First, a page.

Ian Desmond: The Nationals’ last Expo
Sometimes I do wonder where I would be without Twitter, feeding me ideas for columns around the clock …
For example, this popped up during Sunday night’s game:
Ian reaches 70-RBI mark for 3rd straight year. Not bad considering from '12-14, only seven 70-RBI seasons have been posted by MLB shortstopsArticle continues below ...
— Washington Nationals (@Nationals) August 11, 2014
Just for fun, let’s set the bar just a bit lower … Since 2012, there are 13 65-RBI seasons by shortstops. Desmond’s got three of them, J.J. Hardy’s got two … and oddly enough, nobody else has more than one. So far, that is; Starlin Castro, Alexei Ramirez, and Troy Tulowitzki might all get their second later this season.
Anyway, the point stands: When it comes to knocking runners home, no shortstop has been as consistent as Desmond in recent seasons. Which got me to wondering just how good he’s been. Or if maybe he’s actually been great.
Well, no. His sub-par on-base percentage and replacement-level defense makes him merely very good. Not that there’s anything wrong with that. But at 28, he’s probably not getting any better. The Nationals have him locked up through next season, after which they should probably cut him loose. Just because you shouldn’t pay a player in his 30s for what he did in his 20s. No matter how good that was.
Whatever. We’ll see what the Nats do when the time comes. Somebody does have to play shortstop, they don’t have any hot shortstop prospects in the system, and it’ll really be difficult to let Desmond walk if they’ve won a World Series in the interim. Which the Nationals well might, considering they’re probably the best team in the National League and should be essentially as good next year.
Believe it or not, I didn’t come here to write about Ian Desmond. I mean, this was going to be just a little Baseball Joe post about Ian Desmond, but then I happened across something that tickled me: Ian Desmond was drafted by the Montreal Expos.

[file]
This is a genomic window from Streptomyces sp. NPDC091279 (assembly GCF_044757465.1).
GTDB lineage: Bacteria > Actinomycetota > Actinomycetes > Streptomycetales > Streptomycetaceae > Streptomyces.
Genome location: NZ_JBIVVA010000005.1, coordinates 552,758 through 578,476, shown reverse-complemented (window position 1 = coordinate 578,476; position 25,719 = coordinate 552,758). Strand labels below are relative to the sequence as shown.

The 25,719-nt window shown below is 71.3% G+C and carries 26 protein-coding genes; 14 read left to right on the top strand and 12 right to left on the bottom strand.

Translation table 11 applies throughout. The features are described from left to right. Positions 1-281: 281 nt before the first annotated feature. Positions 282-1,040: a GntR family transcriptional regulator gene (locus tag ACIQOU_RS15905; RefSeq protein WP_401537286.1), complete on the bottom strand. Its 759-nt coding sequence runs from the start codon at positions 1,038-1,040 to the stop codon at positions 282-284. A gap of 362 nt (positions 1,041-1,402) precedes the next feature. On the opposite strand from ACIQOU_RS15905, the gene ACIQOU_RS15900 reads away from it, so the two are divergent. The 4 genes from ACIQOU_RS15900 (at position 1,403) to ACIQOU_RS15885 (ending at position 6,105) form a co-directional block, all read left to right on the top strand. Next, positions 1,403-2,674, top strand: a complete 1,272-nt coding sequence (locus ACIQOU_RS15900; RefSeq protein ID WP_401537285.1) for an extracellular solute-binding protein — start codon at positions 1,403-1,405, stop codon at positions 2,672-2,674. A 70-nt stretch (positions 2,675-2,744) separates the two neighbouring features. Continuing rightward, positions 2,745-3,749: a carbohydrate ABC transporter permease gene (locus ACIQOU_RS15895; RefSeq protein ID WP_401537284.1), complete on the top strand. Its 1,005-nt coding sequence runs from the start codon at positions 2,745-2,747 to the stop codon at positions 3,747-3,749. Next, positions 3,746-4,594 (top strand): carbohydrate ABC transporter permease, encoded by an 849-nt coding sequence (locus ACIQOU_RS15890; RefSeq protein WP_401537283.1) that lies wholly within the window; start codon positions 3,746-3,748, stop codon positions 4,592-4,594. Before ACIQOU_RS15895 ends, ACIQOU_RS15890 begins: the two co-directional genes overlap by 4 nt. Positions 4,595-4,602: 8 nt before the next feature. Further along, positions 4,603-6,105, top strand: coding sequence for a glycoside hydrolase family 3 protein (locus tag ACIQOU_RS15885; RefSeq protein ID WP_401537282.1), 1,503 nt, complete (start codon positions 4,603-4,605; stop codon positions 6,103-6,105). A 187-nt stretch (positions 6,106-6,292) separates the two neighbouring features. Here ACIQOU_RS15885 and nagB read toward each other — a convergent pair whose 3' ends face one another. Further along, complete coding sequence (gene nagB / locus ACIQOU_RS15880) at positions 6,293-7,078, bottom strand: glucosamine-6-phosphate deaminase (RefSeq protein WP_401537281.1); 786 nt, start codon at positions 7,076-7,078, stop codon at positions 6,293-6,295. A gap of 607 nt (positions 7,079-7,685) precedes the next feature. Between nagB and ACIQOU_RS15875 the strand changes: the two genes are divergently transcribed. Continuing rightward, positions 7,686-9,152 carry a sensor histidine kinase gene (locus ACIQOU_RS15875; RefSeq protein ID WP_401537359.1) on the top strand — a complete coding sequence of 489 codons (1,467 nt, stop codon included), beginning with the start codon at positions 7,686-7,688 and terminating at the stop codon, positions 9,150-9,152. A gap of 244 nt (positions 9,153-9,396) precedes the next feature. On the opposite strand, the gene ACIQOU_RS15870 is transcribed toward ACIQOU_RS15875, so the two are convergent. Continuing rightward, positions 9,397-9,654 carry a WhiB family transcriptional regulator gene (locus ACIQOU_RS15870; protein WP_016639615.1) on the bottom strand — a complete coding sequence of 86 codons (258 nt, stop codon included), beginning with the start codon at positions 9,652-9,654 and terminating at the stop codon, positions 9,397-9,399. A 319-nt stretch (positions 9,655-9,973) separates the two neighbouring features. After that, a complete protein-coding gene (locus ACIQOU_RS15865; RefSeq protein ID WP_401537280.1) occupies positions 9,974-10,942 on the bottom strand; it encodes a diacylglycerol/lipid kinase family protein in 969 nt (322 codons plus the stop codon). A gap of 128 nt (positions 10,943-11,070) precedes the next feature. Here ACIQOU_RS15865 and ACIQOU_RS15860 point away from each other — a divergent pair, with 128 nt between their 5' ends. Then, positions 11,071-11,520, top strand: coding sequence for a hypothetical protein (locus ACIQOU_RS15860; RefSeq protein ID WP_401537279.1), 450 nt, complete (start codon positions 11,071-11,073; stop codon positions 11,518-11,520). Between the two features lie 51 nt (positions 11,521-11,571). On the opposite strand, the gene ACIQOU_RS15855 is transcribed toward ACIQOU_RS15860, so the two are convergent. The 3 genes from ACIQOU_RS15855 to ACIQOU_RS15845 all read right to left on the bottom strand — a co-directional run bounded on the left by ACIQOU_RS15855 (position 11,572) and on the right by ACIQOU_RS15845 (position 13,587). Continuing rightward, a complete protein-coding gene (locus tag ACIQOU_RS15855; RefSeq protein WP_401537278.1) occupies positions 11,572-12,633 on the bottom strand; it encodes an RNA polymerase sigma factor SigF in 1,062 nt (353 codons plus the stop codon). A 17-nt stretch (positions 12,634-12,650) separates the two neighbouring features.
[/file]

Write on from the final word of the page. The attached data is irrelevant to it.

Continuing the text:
I know, I know: It wasn’t really that long ago. But don’t the Expos already seem like a generally friendly, but-occasionally-bitchy-if-you-don’t-speak-French dream, peopled by athletic fellows wearing tri-colored chapeaus who just can’t seem to win the big game? If I didn’t know Jonah Keri personally, I would swear his book was a maniacally creative work of fiction, perhaps the product of one of those fevered dreams.
But no, the Expos were real. Ten years ago, the Expos grabbed Ian Desmond in the third round of their last-ever draft. Which got me to wondering how many other traces of the Expos might be found in their current incarnation as National League East frontrunners. Or just around the major leagues.
In that last Expos draft, they used their first-round pick on Bill Bray. He did enjoy a couple of nice seasons as a reliever in the major leagues – although not with the Nationals, who traded him early on – but retired last March after suffering through all sorts of arm problems. The Expos’ second-round pick was catcher Erick San Pedro, who lasted five seasons in the minors and batted .195 in his career. Third round, Desmond.